Dubai, Jan 29 (IANS): West Indies captain Hayley Matthews has been happy with her side's preparation for the upcoming ICC Women's T20 World Cup and believes good bowling depth can help the Caribbean team go all the way in South Africa.
The West Indies have been gearing up for next month's event with a tri-series against tournament hosts South Africa and the powerful Indian side and Caribbean captain feels their preparation has been very strategic and calculated for the eighth edition of the T20 World Cup that commences on February 10.
"Heading into this tournament, our immediate preparation has been very strategic and calculated. It has allowed us to acclimatise to the conditions in South Africa, an entire month early," Matthews noted in her column for the ICC.
"This comes through our Tri-Nation Series against India and the hosts themselves, who are both world-class opponents going into a tournament like this. The teams that are able to adapt to the conditions in South Africa and make the most of the pitches will have an advantage," she added.
The West Indies have some tricky matches awaiting them at the T20 World Cup, with Matthews' side requiring a top-two finish from their group that consists of England, India, Ireland and Pakistan if they are to reach the semi-finals of the tournament.
But Matthews -- who took over the captaincy from Stafanie Taylor in June last year -- believes her team has some quality bowlers at their disposal and this can prove a point of difference during the event.
"At the moment, our squad comprises a mixture of experience and youth, providing balance to the charismatic aura of our team. Our bowling has proven to be our strength over the past year, which when paired with our exciting fielding, can help us in really close games," she said.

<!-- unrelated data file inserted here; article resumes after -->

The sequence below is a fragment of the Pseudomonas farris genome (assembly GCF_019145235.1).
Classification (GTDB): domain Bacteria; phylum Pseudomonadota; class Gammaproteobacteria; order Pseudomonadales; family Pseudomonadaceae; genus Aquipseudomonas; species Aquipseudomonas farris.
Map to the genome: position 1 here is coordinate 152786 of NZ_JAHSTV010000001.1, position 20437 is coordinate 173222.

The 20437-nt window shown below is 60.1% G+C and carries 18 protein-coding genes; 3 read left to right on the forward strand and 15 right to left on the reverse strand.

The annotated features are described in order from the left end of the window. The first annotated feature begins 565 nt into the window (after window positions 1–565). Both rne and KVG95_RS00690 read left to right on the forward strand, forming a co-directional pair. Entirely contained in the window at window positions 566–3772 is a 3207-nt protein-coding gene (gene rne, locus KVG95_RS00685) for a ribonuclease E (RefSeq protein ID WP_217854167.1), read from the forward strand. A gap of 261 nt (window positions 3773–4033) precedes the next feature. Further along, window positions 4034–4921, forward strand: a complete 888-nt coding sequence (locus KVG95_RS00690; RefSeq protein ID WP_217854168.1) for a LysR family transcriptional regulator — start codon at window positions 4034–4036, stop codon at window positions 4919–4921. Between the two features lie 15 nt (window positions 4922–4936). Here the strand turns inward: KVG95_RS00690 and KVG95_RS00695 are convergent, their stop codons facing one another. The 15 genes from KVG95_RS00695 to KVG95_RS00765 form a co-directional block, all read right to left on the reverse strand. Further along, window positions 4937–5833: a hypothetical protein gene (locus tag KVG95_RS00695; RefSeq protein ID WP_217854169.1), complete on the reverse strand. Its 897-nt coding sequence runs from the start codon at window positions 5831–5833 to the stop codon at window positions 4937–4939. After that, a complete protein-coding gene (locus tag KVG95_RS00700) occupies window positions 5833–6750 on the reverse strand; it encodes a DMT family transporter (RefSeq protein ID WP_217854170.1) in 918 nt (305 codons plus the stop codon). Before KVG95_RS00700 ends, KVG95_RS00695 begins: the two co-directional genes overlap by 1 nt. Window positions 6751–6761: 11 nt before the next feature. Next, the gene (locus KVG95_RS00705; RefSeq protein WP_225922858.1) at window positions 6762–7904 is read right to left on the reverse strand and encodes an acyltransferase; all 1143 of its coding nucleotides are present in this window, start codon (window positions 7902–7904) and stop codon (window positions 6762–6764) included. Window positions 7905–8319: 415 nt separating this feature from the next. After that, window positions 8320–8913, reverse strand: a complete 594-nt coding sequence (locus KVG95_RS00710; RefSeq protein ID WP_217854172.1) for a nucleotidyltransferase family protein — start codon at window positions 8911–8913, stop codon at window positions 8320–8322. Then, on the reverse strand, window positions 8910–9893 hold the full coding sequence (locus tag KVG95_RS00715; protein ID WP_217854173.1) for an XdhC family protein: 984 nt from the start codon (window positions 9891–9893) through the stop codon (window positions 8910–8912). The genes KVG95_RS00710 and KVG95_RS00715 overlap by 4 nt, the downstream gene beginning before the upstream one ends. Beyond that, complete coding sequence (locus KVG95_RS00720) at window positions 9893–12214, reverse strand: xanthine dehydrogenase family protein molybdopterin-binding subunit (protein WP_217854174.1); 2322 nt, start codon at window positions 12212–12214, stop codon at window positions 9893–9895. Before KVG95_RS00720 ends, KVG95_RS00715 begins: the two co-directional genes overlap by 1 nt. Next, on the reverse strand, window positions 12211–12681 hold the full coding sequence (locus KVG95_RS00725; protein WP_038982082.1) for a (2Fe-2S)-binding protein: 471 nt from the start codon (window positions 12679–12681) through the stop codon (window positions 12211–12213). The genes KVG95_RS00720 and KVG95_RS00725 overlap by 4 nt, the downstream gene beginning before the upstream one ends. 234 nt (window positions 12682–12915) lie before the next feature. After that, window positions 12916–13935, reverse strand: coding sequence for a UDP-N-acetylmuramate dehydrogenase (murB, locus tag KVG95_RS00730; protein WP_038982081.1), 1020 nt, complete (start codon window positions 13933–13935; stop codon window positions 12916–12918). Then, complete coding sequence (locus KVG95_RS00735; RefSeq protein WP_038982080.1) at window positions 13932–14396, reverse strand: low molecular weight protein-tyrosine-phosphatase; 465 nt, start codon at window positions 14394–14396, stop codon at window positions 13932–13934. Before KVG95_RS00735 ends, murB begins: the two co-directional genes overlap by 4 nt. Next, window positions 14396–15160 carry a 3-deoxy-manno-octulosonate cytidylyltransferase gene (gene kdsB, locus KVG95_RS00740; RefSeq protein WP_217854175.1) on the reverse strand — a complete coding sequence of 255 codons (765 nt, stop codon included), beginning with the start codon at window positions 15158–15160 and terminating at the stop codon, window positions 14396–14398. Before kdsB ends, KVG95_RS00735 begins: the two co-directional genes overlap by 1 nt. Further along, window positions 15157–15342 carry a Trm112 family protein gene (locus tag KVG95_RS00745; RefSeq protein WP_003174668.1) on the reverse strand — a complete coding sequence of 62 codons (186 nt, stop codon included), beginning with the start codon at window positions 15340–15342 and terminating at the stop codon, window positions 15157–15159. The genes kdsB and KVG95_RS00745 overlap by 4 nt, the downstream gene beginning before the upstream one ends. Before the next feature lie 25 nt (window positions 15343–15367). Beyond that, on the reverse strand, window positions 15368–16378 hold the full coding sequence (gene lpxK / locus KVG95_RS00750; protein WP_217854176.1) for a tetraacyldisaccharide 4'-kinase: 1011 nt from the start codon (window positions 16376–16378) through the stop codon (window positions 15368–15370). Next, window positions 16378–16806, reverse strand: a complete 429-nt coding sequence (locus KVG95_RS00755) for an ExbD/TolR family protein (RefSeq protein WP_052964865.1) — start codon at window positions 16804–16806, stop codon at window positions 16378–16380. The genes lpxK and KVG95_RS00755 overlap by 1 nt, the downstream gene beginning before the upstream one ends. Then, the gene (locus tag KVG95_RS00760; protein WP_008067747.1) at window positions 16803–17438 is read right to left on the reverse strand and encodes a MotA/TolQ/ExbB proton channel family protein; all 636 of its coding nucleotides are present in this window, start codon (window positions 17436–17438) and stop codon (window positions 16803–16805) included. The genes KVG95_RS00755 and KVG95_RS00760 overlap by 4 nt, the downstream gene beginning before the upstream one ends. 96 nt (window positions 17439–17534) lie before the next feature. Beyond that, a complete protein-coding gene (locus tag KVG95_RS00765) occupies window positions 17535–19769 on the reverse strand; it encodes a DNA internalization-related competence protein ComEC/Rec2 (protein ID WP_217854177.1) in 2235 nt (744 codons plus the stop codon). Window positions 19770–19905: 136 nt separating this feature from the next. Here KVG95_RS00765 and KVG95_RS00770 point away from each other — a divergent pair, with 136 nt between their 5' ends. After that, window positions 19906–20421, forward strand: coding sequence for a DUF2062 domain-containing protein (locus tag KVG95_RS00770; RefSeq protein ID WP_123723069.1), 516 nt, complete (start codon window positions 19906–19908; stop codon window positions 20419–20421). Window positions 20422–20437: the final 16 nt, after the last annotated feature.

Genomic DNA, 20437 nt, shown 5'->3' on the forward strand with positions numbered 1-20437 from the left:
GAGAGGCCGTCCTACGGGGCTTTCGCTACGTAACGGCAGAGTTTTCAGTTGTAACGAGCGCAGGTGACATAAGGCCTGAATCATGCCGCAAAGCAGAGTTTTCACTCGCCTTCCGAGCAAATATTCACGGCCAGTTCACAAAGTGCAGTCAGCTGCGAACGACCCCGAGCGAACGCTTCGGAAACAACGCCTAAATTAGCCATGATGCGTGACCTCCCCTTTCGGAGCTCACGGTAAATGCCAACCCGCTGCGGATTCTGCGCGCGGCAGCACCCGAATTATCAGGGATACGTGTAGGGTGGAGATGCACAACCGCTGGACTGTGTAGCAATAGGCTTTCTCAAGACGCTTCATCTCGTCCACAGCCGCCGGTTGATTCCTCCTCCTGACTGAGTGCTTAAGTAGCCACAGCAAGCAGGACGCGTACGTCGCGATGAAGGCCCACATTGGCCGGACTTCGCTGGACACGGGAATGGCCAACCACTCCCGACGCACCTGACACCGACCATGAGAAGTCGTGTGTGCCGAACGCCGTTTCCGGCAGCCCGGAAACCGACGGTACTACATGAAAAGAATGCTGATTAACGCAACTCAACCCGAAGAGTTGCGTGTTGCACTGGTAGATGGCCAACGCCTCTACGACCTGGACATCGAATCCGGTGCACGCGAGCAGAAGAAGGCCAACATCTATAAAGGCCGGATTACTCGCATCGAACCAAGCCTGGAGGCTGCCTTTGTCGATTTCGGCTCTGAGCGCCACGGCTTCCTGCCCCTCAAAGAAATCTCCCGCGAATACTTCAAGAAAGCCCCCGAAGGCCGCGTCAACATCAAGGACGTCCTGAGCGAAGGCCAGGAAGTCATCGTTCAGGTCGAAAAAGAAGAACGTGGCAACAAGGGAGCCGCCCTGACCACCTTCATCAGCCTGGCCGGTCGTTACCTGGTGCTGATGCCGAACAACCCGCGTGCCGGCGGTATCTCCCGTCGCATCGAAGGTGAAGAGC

"With dependable veterans, like Shakera Selman, Afy Fletcher and Stafanie Taylor leading the way with the ball, there is always a shot at defending almost any total set," she added.
Matthews played a major role in helping the West Indies claim their first Women's T20 World Cup title when she produced a Player of the Match performance as a teenager in the final against Australia in India in 2016 and the talented all-rounder sees no reason to suggest why her team can't do similar this time.
"Perhaps the single most memorable trophy for the West Indies Women as we won it for the first time in 2016, beating Australia by eight wickets in the final. This was a historic moment for the team, as it was the first time we had won a major ICC Women's tournament," the 24-year-old recalled.
"Nevertheless, we now have a renewed hunger to get our hands on the trophy once again. We believe a confident run can also bring about the breakout of budding talent within the squad," she added.